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Climate change and its impact on Earth’s axis

Climate change and its impact on Earth’s axis

CONTEXT:

  • A new study says that due to the significant melting of glaciers because of global temperature rise, our planet’s axis of rotation has been moving more than usual since the 1990s.

The Sun and the Earth:Earth's Rotation and Revolution | About Sundials |  SEIKO Kids

Climate change and axis of rotation:

  • Rising sea levels, heatwaves, melting glaciers and storms are some of the well-known consequences of climate change.

  • New research has added yet another impact to this list – marked shifts in the axis along which the Earth rotates.

  • Impact: While this change is not expected to affect daily life, it can change the length of the day by a few milliseconds.

  • Study was published in Geophysical Research Letters of the American Geophysical Union (AGU).

Earth’s axis shifts and Polar Motion:

  • Along spins: The Earth’s axis of rotation is the line along which it spins around itself as it revolves around the Sun.

  • Poles: The points on which the axis intersects the planet’s surface are the geographical north and south poles.

  • Location of poles: The location of the poles is not fixed, however, as the axis moves due to changes in how the Earth’s mass is distributed around the planet.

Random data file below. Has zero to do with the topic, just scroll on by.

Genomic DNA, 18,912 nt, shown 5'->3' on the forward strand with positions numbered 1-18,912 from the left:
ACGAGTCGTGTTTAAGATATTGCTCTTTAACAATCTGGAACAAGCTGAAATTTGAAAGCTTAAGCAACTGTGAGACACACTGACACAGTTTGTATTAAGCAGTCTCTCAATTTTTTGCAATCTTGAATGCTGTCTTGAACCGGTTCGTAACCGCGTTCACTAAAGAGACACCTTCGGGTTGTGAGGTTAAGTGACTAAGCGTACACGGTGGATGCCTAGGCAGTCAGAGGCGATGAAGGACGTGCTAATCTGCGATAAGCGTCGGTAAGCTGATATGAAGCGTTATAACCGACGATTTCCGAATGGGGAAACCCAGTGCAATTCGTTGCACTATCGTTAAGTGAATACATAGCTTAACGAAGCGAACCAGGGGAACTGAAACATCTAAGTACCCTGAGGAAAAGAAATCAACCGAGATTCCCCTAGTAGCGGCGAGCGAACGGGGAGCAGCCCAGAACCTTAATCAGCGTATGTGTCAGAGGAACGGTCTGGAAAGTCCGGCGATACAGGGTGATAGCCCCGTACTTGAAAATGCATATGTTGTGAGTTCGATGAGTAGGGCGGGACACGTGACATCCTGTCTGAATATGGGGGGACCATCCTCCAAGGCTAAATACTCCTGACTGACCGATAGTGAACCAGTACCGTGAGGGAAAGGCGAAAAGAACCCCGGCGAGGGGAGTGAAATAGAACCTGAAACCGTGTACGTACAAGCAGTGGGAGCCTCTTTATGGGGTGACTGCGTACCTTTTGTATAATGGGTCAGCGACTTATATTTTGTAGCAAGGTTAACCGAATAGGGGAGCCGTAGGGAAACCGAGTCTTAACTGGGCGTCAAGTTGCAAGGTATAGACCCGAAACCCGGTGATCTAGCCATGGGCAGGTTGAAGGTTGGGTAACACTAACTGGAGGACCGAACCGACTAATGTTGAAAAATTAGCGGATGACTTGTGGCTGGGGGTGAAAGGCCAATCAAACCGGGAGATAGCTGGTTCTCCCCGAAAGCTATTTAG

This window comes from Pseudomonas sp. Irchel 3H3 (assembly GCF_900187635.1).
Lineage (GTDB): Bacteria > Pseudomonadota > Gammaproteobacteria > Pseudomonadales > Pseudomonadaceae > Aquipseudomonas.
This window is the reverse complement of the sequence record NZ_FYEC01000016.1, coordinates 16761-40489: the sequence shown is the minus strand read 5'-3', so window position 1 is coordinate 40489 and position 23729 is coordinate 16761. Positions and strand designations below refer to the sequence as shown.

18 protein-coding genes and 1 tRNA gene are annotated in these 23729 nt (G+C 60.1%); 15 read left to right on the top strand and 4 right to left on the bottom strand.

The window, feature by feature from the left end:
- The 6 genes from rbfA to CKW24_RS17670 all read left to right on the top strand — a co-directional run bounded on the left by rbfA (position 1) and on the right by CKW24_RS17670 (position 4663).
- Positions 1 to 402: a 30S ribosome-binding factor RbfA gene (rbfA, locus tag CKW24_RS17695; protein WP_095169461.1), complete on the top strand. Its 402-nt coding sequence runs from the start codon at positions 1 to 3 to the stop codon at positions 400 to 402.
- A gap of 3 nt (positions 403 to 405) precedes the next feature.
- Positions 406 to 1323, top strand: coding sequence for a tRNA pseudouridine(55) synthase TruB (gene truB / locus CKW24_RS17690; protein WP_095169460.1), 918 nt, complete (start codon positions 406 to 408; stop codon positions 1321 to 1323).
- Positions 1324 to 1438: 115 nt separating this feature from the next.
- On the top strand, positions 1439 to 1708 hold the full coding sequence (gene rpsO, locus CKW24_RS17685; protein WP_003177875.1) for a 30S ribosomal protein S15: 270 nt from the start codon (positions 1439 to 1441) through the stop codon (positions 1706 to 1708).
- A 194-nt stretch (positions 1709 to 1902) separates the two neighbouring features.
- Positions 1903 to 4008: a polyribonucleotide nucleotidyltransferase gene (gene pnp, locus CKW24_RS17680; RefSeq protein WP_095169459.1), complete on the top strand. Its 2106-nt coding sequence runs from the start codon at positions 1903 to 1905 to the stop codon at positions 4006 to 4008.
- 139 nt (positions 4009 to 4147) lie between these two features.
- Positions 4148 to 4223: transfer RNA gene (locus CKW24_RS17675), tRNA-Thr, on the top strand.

• Polar motion: Thus, the poles move when the axis moves, and the movement is called “polar motion”.

  • Spin axis drift: According to NASA, the spin axis drifted about 10 centimetres per year. Meaning over a century, polar motion exceeds 10 metres.

  • Cause of Polar Motion: polar motion Generally, polar motion is caused by changes in the

    • Hydrosphere,

    • Atmosphere,

    • Oceans, or

    • Solid earth. But now,

    • Climate change is adding to the degree with which the poles wander.

New study on Earth’s axis shifts due to climate change:

  • Glacial melt: Since the 1990s, climate change has caused billions of tonnes of glacial ice to melt into oceans. This has caused the Earth’s poles to move in new directions.

  • As per the study, the north pole has shifted in a new eastward direction since the 1990s, because of changes in the hydrosphere (meaning the way in which water is stored on Earth).

    • Also, in the last four decades, the poles moved by about 4 metres in distance.

  • GRACE mission: The calculations were based on satellite data from NASA’s Gravity Recovery and Climate Experiment (GRACE) mission as well as estimates of glacier loss and groundwater pumping going back to the 1980s.

  • The faster ice melting under global warming was the most likely cause of the directional change of the polar drift in the 1990s.

  • Other possible causes:

    • Terrestrial water storage change in non-glacial regions due to climate change and

    • Unsustainable consumption of groundwater for irrigation and other anthropogenic activities.”

    • While ice melting is the major factor behind increased polar motion.

    • Groundwater depletion also adds to the phenomenon. As millions of tonnes of water from below the land is pumped out every year for drinking, industries or agriculture, most of it eventually joins the sea, thus redistributing the planet’s mass.

SOURCE: Indian express